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The right to delete

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Presentation from UCC CCJHR 2010

Published in: Education, Technology
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The right to delete

  1. 1. The right to delete<br />Paul Bernal – London School of Economics<br />
  2. 2. Personal data on the internet<br />Massive amounts are held<br />Current commercial models rely on it<br />The data that is held is vulnerable – and may be increasingly so<br />The existence and use of that data is something that concerns people – and rightly so<br />It’s our data, isn’t it??<br />
  3. 3. The right to delete<br />To address the existence of this data<br />To encourage the development of business models that don’t rely on the holding of data<br />To begin the process of putting data subjects in control of their own data<br />
  4. 4. Personal data in the new internet<br />The Google/Facebook model<br />Behavioural tracking<br />Commercial data gathering<br />The market in personal data<br />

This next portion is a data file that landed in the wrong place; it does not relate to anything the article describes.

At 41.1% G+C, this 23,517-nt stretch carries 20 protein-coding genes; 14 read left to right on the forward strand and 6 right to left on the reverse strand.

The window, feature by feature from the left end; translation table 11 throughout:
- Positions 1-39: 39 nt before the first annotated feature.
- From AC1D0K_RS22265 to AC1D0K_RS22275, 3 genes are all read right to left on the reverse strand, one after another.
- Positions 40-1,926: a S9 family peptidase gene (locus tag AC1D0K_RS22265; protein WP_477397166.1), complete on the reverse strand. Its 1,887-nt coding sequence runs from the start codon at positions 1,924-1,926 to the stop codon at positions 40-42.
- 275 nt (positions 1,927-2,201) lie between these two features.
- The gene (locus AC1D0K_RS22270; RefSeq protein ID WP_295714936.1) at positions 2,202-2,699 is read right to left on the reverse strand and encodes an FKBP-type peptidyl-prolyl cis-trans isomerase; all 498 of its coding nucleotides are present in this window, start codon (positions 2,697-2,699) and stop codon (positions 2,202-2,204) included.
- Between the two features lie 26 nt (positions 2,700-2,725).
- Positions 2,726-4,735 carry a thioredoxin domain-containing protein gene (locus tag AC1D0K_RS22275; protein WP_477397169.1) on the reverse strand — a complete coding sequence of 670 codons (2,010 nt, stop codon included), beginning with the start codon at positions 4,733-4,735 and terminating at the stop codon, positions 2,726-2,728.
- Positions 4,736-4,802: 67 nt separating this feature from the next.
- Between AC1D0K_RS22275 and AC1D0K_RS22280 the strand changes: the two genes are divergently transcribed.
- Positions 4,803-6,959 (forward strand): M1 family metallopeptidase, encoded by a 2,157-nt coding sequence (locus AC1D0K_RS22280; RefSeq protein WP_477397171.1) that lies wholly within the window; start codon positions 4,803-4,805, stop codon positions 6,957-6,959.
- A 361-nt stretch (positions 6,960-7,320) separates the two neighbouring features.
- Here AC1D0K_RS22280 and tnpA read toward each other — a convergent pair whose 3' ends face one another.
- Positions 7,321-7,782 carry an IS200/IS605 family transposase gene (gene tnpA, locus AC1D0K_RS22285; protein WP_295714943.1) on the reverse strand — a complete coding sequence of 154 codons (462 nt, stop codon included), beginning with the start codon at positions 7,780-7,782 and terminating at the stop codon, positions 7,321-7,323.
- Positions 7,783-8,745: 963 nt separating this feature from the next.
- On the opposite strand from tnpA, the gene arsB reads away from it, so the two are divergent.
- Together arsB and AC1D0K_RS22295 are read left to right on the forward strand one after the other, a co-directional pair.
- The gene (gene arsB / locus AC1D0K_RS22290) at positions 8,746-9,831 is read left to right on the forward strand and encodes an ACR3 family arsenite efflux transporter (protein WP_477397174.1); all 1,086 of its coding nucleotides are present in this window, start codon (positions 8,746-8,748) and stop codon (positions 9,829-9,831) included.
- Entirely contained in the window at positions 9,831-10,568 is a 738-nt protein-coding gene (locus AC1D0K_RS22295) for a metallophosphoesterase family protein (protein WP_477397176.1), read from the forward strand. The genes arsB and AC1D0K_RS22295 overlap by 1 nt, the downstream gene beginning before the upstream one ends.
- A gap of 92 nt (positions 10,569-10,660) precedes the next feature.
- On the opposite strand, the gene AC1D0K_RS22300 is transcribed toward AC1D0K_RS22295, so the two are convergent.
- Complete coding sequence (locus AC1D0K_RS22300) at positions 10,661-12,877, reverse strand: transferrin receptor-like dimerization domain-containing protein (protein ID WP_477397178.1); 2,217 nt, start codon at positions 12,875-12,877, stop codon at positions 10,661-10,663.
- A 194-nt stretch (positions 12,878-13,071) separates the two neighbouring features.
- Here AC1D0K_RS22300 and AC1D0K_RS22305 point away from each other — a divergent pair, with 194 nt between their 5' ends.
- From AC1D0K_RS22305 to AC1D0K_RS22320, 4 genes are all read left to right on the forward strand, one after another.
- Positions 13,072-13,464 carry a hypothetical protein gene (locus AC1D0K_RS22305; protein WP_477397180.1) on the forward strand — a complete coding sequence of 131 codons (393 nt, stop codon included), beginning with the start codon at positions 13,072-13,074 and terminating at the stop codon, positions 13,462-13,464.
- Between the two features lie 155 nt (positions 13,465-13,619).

5. 5. Data vulnerability<br />Physical loss – e.g. HMRC/MOD data losses<br />Hacking<br />Vulnerability to government action:<br />Subpoenas, USA PATRIOT act, Data retention<br />Swiss banking data/Chinese Google hackers<br />Commercial vulnerability<br />T-Mobile data-selling scandal<br />Changes of ownership etc<br />
  6. 6. What can happen to lost data?<br />Into the hands of criminals – nastier and better-targeted scams<br />Into the hands of governments – used without the normal restrictions (e.g. Germany)<br />Into the hands of less scrupulous or less controlled businesses or different jurisdictions<br />Into the overall data morass<br />
  7. 7. What can be done?<br />Systematic culture change – emphasis on data security<br />More powerful, better resourced and better supported data protection systems<br />Better use of technological protection – encryption etc<br />More community awareness of the issue<br />